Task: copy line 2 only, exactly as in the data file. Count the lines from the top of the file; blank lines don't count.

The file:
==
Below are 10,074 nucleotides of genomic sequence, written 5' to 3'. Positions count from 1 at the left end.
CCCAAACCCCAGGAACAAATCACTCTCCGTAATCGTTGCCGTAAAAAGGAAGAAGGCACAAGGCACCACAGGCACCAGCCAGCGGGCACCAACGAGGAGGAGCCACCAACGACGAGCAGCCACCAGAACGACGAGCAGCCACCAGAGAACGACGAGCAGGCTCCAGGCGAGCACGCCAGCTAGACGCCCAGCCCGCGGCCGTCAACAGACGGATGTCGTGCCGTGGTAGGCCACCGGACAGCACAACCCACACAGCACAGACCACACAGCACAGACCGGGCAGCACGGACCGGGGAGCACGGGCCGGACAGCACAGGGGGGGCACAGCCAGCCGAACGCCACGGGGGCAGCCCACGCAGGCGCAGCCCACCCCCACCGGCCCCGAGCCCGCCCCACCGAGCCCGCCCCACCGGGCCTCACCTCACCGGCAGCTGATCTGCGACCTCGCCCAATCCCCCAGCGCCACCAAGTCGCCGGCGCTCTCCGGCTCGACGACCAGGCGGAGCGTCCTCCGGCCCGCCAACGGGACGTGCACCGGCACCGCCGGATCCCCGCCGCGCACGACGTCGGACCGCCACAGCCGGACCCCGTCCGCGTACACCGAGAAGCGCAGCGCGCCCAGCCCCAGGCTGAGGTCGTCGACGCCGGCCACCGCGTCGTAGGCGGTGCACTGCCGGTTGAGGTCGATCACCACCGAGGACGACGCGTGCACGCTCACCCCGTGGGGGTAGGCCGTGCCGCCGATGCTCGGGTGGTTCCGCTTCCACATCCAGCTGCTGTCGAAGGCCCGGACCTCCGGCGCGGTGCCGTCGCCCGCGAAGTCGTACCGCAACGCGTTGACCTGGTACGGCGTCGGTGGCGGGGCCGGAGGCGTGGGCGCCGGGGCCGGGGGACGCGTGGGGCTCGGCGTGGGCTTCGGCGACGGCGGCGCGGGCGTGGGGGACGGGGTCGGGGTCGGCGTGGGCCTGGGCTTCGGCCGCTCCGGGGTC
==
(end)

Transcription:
CCCAAACCCCAGGAACAAATCACTCTCCGTAATCGTTGCCGTAAAAAGGAAGAAGGCACAAGGCACCACAGGCACCAGCCAGCGGGCACCAACGAGGAGGAGCCACCAACGACGAGCAGCCACCAGAACGACGAGCAGCCACCAGAGAACGACGAGCAGGCTCCAGGCGAGCACGCCAGCTAGACGCCCAGCCCGCGGCCGTCAACAGACGGATGTCGTGCCGTGGTAGGCCACCGGACAGCACAACCCACACAGCACAGACCACACAGCACAGACCGGGCAGCACGGACCGGGGAGCACGGGCCGGACAGCACAGGGGGGGCACAGCCAGCCGAACGCCACGGGGGCAGCCCACGCAGGCGCAGCCCACCCCCACCGGCCCCGAGCCCGCCCCACCGAGCCCGCCCCACCGGGCCTCACCTCACCGGCAGCTGATCTGCGACCTCGCCCAATCCCCCAGCGCCACCAAGTCGCCGGCGCTCTCCGGCTCGACGACCAGGCGGAGCGTCCTCCGGCCCGCCAACGGGACGTGCACCGGCACCGCCGGATCCCCGCCGCGCACGACGTCGGACCGCCACAGCCGGACCCCGTCCGCGTACACCGAGAAGCGCAGCGCGCCCAGCCCCAGGCTGAGGTCGTCGACGCCGGCCACCGCGTCGTAGGCGGTGCACTGCCGGTTGAGGTCGATCACCACCGAGGACGACGCGTGCACGCTCACCCCGTGGGGGTAGGCCGTGCCGCCGATGCTCGGGTGGTTCCGCTTCCACATCCAGCTGCTGTCGAAGGCCCGGACCTCCGGCGCGGTGCCGTCGCCCGCGAAGTCGTACCGCAACGCGTTGACCTGGTACGGCGTCGGTGGCGGGGCCGGAGGCGTGGGCGCCGGGGCCGGGGGACGCGTGGGGCTCGGCGTGGGCTTCGGCGACGGCGGCGCGGGCGTGGGGGACGGGGTCGGGGTCGGCGTGGGCCTGGGCTTCGGCCGCTCCGGGGTC